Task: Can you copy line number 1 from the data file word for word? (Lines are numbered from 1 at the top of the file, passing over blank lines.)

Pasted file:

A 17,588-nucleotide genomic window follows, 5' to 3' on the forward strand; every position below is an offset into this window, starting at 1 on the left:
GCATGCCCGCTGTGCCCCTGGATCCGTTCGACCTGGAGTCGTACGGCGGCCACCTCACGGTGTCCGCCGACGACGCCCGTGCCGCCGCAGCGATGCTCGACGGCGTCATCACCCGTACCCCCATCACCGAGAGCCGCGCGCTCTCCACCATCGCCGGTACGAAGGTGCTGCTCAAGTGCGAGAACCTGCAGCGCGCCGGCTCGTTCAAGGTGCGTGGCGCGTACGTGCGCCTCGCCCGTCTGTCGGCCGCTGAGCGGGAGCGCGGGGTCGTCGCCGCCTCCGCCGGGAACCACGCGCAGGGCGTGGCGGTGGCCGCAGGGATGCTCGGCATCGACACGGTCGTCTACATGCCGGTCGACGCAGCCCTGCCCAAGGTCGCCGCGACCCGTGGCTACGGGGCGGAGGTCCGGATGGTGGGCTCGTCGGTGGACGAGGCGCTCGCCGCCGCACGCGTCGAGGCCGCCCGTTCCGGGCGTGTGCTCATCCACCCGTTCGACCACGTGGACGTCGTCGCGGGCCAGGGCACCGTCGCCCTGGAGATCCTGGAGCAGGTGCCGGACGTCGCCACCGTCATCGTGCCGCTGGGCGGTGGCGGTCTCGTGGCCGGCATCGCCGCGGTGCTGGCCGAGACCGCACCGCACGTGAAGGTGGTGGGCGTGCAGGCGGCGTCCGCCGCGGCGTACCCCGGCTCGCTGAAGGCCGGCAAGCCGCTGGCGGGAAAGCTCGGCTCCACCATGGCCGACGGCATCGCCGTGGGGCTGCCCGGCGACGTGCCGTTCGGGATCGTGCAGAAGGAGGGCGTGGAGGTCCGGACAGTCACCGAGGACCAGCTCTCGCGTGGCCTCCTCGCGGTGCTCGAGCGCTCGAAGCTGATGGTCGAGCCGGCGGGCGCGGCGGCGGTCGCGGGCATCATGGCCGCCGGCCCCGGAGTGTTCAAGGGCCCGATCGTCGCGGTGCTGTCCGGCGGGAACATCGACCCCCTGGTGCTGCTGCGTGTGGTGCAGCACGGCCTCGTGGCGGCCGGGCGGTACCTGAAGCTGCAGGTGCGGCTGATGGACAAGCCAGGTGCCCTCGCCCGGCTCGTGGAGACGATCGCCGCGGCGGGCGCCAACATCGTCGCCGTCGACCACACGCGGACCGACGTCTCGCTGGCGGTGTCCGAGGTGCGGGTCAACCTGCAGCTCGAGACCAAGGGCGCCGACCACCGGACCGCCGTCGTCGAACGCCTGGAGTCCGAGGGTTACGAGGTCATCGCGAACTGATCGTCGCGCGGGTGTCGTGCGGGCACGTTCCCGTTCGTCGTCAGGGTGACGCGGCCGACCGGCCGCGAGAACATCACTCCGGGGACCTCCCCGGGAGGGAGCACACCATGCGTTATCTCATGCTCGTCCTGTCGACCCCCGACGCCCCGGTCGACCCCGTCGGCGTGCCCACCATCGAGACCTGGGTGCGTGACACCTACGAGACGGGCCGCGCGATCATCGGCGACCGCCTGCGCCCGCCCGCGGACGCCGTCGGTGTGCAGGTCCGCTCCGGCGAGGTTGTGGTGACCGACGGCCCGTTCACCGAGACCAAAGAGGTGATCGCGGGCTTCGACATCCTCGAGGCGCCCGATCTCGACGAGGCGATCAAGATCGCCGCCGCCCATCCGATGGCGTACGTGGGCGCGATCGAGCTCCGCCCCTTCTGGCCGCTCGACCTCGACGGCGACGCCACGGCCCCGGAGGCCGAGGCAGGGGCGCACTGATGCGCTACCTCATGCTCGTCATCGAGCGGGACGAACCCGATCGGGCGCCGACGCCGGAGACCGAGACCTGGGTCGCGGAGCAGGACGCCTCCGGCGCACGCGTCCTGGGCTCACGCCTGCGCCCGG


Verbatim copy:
A 17,588-nucleotide genomic window follows, 5' to 3' on the forward strand; every position below is an offset into this window, starting at 1 on the left: